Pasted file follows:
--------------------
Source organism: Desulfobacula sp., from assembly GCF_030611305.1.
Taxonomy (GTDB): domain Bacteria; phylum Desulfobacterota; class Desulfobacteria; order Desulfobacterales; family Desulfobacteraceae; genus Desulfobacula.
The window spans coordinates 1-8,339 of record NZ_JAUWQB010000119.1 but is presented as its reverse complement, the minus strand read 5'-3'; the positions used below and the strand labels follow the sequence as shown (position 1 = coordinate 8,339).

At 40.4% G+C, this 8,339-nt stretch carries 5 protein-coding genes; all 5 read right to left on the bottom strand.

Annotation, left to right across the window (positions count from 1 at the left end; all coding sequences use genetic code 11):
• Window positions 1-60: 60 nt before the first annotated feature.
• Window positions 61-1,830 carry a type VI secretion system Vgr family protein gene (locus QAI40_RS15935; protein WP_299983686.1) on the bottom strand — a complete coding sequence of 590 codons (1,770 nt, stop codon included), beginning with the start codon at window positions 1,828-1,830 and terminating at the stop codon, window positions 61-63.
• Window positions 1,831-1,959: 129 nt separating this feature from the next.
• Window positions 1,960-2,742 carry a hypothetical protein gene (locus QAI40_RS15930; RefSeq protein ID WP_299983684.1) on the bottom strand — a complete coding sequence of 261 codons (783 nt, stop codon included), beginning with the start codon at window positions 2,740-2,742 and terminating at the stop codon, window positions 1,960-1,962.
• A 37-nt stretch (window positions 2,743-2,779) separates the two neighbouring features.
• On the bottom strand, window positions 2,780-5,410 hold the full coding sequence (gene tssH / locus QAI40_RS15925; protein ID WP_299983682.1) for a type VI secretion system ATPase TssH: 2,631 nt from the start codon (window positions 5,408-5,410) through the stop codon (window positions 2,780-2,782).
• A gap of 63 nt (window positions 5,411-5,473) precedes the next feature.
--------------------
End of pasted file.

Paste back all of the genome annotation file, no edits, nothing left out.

Source organism: Desulfobacula sp., from assembly GCF_030611305.1.
Taxonomy (GTDB): domain Bacteria; phylum Desulfobacterota; class Desulfobacteria; order Desulfobacterales; family Desulfobacteraceae; genus Desulfobacula.
The window spans coordinates 1-8,339 of record NZ_JAUWQB010000119.1 but is presented as its reverse complement, the minus strand read 5'-3'; the positions used below and the strand labels follow the sequence as shown (position 1 = coordinate 8,339).

At 40.4% G+C, this 8,339-nt stretch carries 5 protein-coding genes; all 5 read right to left on the bottom strand.

Annotation, left to right across the window (positions count from 1 at the left end; all coding sequences use genetic code 11):
• Window positions 1-60: 60 nt before the first annotated feature.
• Window positions 61-1,830 carry a type VI secretion system Vgr family protein gene (locus QAI40_RS15935; protein WP_299983686.1) on the bottom strand — a complete coding sequence of 590 codons (1,770 nt, stop codon included), beginning with the start codon at window positions 1,828-1,830 and terminating at the stop codon, window positions 61-63.
• Window positions 1,831-1,959: 129 nt separating this feature from the next.
• Window positions 1,960-2,742 carry a hypothetical protein gene (locus QAI40_RS15930; RefSeq protein ID WP_299983684.1) on the bottom strand — a complete coding sequence of 261 codons (783 nt, stop codon included), beginning with the start codon at window positions 2,740-2,742 and terminating at the stop codon, window positions 1,960-1,962.
• A 37-nt stretch (window positions 2,743-2,779) separates the two neighbouring features.
• On the bottom strand, window positions 2,780-5,410 hold the full coding sequence (gene tssH / locus QAI40_RS15925; protein ID WP_299983682.1) for a type VI secretion system ATPase TssH: 2,631 nt from the start codon (window positions 5,408-5,410) through the stop codon (window positions 2,780-2,782).
• A gap of 63 nt (window positions 5,411-5,473) precedes the next feature.